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Clin Diagn Virol. 1994 Oct;2(6):313-21.

Multiple viral infections in the immunocompromised host: recognition and interpretation.

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Clinical Virology Laboratory, Department of Laboratory Medicine, Yale University School of Medicine, New Haven CT, USA.



During the past decade, diagnostic virology has become an integral part of patient management. Concurrent infection with multiple viruses occurs in both the healthy and immunocompromised host. Many common viruses result in latent infection with the potential for reactivation throughout the life of the host. Superimposed on this are transient infections with yet other viruses.


To review multiple viral infections in immunocompromised hosts, focusing on laboratory recognition and interpretation of results.


A review of the literature, with case examples from the author's laboratory.


Viral infections are more likely to cause morbidity and mortality in immunodeficient hosts, and early recognition and treatment may be lifesaving. To detect two or more viruses shed concurrently from the same body site requires the use of multiple test modalities, which are now available in many clinical laboratories. Establishing the significance of a virus isolate is a complex process. Knowledge of the specimen source, virus quantitation and characteristics of the patient are helpful. Careful evaluation of the patient's clinical findings together with other laboratory test results, including histopathology, X-rays and the detection of other microorganisms, is also essential.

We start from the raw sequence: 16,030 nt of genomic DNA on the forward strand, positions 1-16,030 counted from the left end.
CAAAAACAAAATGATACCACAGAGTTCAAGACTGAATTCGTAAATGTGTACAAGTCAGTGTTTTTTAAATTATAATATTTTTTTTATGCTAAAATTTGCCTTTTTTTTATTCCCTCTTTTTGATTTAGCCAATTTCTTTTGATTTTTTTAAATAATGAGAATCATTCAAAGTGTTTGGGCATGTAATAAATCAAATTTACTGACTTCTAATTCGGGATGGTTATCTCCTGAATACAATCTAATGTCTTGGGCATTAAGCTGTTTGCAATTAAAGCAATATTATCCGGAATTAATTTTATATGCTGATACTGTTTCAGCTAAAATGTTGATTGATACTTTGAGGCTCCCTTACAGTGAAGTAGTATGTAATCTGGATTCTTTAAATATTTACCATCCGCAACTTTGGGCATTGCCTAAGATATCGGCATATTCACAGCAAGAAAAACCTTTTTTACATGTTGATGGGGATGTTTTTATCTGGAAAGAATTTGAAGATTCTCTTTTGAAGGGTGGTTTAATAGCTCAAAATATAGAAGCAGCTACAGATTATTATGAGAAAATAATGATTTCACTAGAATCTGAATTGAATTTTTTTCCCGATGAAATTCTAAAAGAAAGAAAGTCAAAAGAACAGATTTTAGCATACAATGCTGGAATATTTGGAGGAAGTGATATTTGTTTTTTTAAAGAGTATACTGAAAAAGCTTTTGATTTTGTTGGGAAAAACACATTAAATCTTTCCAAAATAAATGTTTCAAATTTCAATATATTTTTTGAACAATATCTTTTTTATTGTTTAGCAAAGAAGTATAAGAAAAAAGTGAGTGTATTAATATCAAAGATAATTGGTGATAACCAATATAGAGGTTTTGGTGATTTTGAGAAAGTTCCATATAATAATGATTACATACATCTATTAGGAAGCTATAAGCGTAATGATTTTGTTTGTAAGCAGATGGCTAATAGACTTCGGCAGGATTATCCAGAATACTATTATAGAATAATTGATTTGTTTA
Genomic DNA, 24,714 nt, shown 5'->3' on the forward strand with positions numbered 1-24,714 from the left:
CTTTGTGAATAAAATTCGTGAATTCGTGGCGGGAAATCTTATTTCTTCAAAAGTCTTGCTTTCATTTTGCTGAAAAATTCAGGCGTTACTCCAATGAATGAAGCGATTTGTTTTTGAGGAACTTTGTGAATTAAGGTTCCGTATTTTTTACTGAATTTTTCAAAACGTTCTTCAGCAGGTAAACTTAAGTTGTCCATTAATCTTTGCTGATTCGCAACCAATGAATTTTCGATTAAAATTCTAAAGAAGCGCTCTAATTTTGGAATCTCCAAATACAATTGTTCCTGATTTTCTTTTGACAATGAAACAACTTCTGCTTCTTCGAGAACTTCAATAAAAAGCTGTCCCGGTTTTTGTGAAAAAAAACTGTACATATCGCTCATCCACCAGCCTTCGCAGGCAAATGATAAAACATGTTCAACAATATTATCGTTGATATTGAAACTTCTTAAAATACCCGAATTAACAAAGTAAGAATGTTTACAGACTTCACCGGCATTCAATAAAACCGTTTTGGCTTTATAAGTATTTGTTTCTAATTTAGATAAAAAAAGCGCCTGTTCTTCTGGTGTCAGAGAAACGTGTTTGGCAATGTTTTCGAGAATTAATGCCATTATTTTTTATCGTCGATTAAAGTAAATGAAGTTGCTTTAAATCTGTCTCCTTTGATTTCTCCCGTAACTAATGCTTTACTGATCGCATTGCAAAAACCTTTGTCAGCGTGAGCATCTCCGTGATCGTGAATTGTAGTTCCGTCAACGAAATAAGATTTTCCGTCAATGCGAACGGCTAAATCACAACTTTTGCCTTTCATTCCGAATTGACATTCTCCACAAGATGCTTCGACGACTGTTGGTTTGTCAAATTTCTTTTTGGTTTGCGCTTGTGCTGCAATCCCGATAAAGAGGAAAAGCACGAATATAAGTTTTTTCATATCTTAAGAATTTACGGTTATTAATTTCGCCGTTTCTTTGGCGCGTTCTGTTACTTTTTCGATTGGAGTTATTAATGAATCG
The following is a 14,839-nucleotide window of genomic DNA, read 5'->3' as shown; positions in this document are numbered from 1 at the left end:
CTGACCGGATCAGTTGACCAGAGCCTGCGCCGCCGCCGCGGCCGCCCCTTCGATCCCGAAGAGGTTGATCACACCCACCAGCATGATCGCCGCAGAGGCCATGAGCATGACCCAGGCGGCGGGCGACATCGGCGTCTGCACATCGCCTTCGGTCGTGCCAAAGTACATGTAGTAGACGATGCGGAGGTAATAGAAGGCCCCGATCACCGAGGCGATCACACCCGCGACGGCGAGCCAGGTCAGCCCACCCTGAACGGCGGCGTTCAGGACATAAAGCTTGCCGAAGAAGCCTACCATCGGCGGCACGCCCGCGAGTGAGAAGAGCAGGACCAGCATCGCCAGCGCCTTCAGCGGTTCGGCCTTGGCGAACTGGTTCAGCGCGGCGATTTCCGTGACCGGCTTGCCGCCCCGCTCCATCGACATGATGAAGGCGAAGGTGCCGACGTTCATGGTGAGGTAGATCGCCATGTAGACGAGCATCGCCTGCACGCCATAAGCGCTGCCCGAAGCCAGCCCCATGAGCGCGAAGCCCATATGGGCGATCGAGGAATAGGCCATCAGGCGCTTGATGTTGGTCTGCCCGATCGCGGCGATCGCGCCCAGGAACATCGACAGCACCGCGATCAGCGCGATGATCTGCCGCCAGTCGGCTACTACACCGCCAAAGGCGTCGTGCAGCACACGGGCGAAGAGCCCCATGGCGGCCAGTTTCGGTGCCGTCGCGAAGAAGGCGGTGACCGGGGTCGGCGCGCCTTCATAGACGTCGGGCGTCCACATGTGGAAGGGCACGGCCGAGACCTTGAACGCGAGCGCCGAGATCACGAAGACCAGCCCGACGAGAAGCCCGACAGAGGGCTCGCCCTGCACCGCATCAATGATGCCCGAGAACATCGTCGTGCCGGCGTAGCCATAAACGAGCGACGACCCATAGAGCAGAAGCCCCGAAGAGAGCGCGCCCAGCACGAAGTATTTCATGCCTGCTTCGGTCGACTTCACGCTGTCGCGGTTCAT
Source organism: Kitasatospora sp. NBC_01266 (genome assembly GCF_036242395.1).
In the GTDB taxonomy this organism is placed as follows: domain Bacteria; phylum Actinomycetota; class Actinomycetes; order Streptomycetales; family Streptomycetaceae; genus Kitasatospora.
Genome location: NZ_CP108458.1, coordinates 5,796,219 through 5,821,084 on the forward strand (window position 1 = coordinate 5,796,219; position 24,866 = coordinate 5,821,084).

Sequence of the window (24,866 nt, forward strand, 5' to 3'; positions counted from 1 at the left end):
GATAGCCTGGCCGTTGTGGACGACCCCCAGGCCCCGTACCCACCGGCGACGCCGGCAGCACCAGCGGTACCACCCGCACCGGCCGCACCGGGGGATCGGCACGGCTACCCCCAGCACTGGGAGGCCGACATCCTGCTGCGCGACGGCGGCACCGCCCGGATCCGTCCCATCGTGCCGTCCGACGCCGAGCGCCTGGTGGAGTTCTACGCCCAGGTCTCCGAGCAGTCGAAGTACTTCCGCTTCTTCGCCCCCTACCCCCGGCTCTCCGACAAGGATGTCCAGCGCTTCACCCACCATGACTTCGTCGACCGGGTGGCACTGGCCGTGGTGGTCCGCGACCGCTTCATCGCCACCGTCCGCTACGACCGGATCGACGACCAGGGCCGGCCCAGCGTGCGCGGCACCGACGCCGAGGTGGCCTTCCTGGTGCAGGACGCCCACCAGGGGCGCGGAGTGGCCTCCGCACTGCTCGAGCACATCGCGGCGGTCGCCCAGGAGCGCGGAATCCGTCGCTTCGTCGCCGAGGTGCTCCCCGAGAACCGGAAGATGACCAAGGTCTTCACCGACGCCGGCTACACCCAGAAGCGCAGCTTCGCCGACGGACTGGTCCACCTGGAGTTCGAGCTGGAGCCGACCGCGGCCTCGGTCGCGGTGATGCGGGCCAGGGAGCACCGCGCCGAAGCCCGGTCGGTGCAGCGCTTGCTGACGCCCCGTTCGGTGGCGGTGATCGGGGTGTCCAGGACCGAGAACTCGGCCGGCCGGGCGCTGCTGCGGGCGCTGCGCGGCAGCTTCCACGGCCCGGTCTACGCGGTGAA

The recognition and interpretation of multiple virus infections requires heightened awareness as well as close cooperation and communication between the professionals in the laboratory and physicians at the bedside.


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